The Importance of The Break

This whole two kid thing is exhausting. I mean, mind numbing, can’t remember my middle name exhausting.

Maybe because it’s Christmas AND Gord’s birthday? I’ve been running around like a crazy person and wrapping and baking and and and….

Maybe it’s their age difference? Four years and ten years old usually means two different things happening at all times; ABC’s and gluing random things to boxes sure doesn’t interest Anthony and Minecraft and Guinness Book of World Records isn’t up Jonathan’s alley.

Maybe it’s exhausting because it’s a different routine? Instead of going to work and talking all day to grown ups (my conversations now mostly consist of ‘stop’, ‘don’t touch’ and ‘great job!’). I drive around, A LOT doing errands, grocery shopping, cooking and cleaning. A lot of cooking. A LOT of cleaning. I don’t even mind cooking, or cleaning most times, but I feel the same about it as I do about ‘must do’ sewing – when I HAVE to do something it takes the enjoyment out of it.

Maybe because I’m new at 2?

Or maybe because I’ve pretty much maintained the same lifestyle I did before Jonathan came; I do the same amount of home cooking, the cleanliness of the house has been maintained (I can be a bit…um, particular I think is the right word), I’ve been sewing, baking, etc. but we’ve doubled laundry, dishes, driving, cleaning and kid attention…actually make that quadrupled the child attention – Add one Deaf kid with multiple placements to a new home + one anxious new big brother with DCD and you got not just double the work load but you just bought a ticket to ohmygodimsotiredofdealingwithemotion land.

Or maybe it’s all the above.

No matter the reason, I’m tired. We are tired. Physically tired but most definitely emotionally.

As parents we need to take breaks. As adoptive parents we need to give ourselves a break…and then take a break

I don’t think we give ourselves enough credit for what we  have just done – think about what just happened: we are in the throws of a life changing transition in raising a pretty complicated kid. We’ve impacted our relationship as a couple, we’ve rocked Anthony’s 10 year old only-child world. That’s some pretty serious holysh*t what are we doing kind of  changes to adjust to.

Why are we so hard on ourselves? Ok, why am I so hard on myself?

Why are we not eating Kraft Dinner once in a while? Why am I so concerned if the floor isn’t swept and you can feel all those yucky crumbs and gunk on your socks as you walk?

I decided I need to let some of the smaller, and maybe some of the bigger too, things go here in order to keep myself from loosing my mind when I hear ‘what you doing’ for the 19th time in a row.

If I’m stressed about the state of the house, making sure dinner is made on time (and eatable) and worried about completing the to do list that constantly runs in my head, I have discovered I have way less patience for people under 5 feet tall.

So, this is what I’ve done: I bought frozen pizza and there are more fast and easy meals on my radar to lighten the load some days. I started wearing my crocs in the house (this serves two fantastic purposes – 1. I feel no crumbs 2. my feet don’t ache at the end of the day and you could add in 3. being oh so fashionable. ha! These two small, seeming ridiculous changes alone have made a big difference in my day. I kid you not.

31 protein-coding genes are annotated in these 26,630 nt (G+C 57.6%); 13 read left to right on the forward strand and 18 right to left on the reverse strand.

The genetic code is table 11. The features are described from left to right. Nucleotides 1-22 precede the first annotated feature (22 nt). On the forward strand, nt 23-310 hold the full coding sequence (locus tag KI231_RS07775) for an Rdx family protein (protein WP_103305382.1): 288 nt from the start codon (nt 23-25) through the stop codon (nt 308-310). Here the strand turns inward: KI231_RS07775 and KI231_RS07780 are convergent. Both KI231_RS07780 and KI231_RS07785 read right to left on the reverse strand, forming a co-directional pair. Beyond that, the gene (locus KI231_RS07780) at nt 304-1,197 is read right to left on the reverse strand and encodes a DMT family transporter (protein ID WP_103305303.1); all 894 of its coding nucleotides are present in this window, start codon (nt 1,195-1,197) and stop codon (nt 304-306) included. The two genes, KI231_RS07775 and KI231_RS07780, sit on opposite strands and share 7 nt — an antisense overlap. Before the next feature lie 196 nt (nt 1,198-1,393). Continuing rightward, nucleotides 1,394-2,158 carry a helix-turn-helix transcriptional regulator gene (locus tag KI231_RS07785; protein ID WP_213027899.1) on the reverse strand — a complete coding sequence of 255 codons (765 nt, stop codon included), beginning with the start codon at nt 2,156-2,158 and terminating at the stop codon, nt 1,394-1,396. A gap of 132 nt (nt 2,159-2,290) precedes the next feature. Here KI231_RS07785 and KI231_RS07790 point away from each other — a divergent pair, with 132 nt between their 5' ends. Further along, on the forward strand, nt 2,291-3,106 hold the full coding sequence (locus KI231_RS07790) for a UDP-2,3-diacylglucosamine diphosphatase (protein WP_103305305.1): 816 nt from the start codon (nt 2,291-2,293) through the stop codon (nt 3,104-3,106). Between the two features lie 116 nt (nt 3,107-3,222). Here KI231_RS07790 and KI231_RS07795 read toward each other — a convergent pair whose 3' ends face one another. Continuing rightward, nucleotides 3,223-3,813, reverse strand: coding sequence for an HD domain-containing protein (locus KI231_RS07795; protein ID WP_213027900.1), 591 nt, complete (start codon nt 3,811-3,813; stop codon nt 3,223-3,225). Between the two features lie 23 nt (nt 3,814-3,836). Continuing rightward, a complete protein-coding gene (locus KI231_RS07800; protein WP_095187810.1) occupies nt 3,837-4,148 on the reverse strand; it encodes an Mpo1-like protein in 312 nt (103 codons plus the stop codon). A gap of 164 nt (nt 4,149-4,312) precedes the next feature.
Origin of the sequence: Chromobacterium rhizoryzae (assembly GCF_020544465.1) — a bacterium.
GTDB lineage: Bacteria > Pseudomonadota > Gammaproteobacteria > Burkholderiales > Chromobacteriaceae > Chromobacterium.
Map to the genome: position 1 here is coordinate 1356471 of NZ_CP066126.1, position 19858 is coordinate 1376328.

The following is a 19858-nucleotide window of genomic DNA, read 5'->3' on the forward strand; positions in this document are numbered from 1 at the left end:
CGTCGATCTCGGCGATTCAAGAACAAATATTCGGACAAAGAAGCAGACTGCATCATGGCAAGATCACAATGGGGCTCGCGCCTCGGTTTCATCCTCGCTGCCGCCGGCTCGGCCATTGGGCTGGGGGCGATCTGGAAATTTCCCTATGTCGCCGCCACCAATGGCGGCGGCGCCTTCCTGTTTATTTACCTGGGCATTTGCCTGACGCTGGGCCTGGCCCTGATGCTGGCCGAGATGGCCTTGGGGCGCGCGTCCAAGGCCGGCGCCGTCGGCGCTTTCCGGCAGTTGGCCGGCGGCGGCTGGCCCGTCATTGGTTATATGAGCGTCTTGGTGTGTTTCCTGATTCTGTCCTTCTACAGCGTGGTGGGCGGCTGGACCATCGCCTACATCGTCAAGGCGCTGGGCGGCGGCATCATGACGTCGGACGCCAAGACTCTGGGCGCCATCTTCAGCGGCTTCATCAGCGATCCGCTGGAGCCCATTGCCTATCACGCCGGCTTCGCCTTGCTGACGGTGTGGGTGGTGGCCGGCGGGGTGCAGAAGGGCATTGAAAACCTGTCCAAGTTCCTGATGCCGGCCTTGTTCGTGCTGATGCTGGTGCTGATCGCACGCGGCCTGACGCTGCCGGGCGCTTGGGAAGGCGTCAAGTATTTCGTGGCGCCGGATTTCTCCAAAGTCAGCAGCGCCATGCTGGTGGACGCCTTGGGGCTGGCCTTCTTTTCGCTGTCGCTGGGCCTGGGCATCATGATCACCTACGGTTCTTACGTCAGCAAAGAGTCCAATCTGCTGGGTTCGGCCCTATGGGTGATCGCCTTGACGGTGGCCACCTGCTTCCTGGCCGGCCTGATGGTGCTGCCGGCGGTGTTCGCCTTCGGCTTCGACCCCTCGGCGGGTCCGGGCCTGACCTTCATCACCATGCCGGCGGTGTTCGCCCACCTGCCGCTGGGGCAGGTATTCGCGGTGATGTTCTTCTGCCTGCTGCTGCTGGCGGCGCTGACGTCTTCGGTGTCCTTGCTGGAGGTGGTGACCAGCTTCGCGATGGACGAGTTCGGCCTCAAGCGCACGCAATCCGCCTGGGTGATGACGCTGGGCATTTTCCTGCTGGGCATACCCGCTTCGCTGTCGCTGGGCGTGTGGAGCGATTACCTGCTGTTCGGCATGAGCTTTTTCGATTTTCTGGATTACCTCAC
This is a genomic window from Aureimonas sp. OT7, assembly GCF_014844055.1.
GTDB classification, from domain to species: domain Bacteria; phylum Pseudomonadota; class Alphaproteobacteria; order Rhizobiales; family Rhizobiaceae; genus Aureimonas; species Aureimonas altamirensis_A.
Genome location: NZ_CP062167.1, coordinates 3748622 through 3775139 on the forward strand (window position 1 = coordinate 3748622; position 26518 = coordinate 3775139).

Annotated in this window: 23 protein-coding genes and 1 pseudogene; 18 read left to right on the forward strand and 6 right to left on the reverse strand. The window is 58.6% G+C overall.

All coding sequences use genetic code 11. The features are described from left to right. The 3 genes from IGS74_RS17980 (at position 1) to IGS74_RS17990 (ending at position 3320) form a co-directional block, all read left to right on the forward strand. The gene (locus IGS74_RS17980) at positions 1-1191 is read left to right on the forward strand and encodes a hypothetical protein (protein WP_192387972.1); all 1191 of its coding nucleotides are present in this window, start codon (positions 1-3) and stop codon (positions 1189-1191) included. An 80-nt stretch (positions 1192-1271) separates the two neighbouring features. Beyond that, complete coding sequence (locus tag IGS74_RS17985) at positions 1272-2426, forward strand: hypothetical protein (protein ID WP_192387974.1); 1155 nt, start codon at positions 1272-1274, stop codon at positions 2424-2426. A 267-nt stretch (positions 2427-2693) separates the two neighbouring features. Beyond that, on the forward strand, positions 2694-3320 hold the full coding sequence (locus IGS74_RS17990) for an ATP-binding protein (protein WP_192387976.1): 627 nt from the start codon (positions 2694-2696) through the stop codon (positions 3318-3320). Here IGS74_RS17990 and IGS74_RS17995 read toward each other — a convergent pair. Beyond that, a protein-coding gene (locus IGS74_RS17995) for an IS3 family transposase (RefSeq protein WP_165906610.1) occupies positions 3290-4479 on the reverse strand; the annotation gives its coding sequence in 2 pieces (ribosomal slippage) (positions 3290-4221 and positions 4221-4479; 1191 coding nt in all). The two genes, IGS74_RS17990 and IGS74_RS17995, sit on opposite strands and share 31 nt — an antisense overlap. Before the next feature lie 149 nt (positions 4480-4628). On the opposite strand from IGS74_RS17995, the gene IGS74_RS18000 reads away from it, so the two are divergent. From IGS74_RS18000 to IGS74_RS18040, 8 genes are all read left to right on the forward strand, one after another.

Who cares if there’s a giant pile of laundry to be done? Nobody’s askin’ for clean clothes and I’m blissfully playing ABC’s. The coffee table is piled with books, cups, comic books, random sheets from school and usually after a couple days it starts to drive me nuts and I go on a table binge – haven’t touched it for a week. I’m trying to let some (may I repeat some) of the smaller things go.

We also took a big break this weekend with Anthony staying at his mom’s and Jonathan at respite with his old foster mom for the night. It was wonderful to spend some time just with Gord and have a night out with some good friends (we even stayed up until midnight. Midnight people! I mean come on, that’s a wild and crazy night!)

It was refreshing and needed and deserved,  because everybody needs a break once in a while.

In all my years doing my job (working with kids with disabilities and their family’s), the one thing I have done for or at least asked every single family I’ve worked with is do you have respite? As a professional I understand how important this is when raising a kid with special needs. Now, I understand this first hand.

To any parent reading this, please please please, the best thing you can do for yourself, and your family too, is give yourself a break. Take some credit for your hard work and then take a nap. It’s hands down the best Christmas present you can give yourself this year.

I’m off to put a pizza in the oven. Merry Christmas to me.

And to you too:)


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